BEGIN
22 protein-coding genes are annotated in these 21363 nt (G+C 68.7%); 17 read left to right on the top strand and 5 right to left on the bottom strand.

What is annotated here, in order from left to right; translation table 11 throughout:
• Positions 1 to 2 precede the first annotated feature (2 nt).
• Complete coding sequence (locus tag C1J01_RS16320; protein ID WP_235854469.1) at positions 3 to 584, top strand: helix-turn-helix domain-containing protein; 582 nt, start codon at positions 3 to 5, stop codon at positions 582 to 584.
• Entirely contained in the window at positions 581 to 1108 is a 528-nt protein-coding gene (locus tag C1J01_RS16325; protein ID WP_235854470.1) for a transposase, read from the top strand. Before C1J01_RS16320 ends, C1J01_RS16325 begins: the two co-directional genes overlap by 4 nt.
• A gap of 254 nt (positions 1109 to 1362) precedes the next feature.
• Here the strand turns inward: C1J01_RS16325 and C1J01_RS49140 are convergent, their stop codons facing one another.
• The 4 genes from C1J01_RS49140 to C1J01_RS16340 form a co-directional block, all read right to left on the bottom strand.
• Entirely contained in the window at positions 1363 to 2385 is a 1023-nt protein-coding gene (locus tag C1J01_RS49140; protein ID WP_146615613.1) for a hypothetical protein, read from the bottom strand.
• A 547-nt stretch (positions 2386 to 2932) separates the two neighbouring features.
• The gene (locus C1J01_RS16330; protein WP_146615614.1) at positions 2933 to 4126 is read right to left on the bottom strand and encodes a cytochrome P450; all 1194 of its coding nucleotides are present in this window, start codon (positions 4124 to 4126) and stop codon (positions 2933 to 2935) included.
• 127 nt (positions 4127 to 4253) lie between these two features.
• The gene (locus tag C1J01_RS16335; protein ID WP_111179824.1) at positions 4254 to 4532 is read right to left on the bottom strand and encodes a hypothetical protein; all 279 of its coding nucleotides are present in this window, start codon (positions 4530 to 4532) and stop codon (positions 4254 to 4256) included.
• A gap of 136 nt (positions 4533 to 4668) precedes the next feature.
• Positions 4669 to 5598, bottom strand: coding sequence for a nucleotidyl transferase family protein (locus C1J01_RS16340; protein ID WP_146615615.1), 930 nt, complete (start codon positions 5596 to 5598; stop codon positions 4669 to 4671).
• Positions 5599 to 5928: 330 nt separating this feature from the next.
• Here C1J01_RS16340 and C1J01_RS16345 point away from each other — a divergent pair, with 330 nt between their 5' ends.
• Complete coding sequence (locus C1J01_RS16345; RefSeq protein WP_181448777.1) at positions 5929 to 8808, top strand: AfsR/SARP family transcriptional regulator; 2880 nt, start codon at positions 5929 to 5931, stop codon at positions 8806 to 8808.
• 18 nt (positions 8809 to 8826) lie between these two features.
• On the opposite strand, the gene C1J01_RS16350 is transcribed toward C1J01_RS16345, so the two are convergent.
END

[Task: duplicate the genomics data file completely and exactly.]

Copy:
22 protein-coding genes are annotated in these 21363 nt (G+C 68.7%); 17 read left to right on the top strand and 5 right to left on the bottom strand.

What is annotated here, in order from left to right; translation table 11 throughout:
• Positions 1 to 2 precede the first annotated feature (2 nt).
• Complete coding sequence (locus tag C1J01_RS16320; protein ID WP_235854469.1) at positions 3 to 584, top strand: helix-turn-helix domain-containing protein; 582 nt, start codon at positions 3 to 5, stop codon at positions 582 to 584.
• Entirely contained in the window at positions 581 to 1108 is a 528-nt protein-coding gene (locus tag C1J01_RS16325; protein ID WP_235854470.1) for a transposase, read from the top strand. Before C1J01_RS16320 ends, C1J01_RS16325 begins: the two co-directional genes overlap by 4 nt.
• A gap of 254 nt (positions 1109 to 1362) precedes the next feature.
• Here the strand turns inward: C1J01_RS16325 and C1J01_RS49140 are convergent, their stop codons facing one another.
• The 4 genes from C1J01_RS49140 to C1J01_RS16340 form a co-directional block, all read right to left on the bottom strand.
• Entirely contained in the window at positions 1363 to 2385 is a 1023-nt protein-coding gene (locus tag C1J01_RS49140; protein ID WP_146615613.1) for a hypothetical protein, read from the bottom strand.
• A 547-nt stretch (positions 2386 to 2932) separates the two neighbouring features.
• The gene (locus C1J01_RS16330; protein WP_146615614.1) at positions 2933 to 4126 is read right to left on the bottom strand and encodes a cytochrome P450; all 1194 of its coding nucleotides are present in this window, start codon (positions 4124 to 4126) and stop codon (positions 2933 to 2935) included.
• 127 nt (positions 4127 to 4253) lie between these two features.
• The gene (locus tag C1J01_RS16335; protein ID WP_111179824.1) at positions 4254 to 4532 is read right to left on the bottom strand and encodes a hypothetical protein; all 279 of its coding nucleotides are present in this window, start codon (positions 4530 to 4532) and stop codon (positions 4254 to 4256) included.
• A gap of 136 nt (positions 4533 to 4668) precedes the next feature.
• Positions 4669 to 5598, bottom strand: coding sequence for a nucleotidyl transferase family protein (locus C1J01_RS16340; protein ID WP_146615615.1), 930 nt, complete (start codon positions 5596 to 5598; stop codon positions 4669 to 4671).
• Positions 5599 to 5928: 330 nt separating this feature from the next.
• Here C1J01_RS16340 and C1J01_RS16345 point away from each other — a divergent pair, with 330 nt between their 5' ends.
• Complete coding sequence (locus C1J01_RS16345; RefSeq protein WP_181448777.1) at positions 5929 to 8808, top strand: AfsR/SARP family transcriptional regulator; 2880 nt, start codon at positions 5929 to 5931, stop codon at positions 8806 to 8808.
• 18 nt (positions 8809 to 8826) lie between these two features.
• On the opposite strand, the gene C1J01_RS16350 is transcribed toward C1J01_RS16345, so the two are convergent.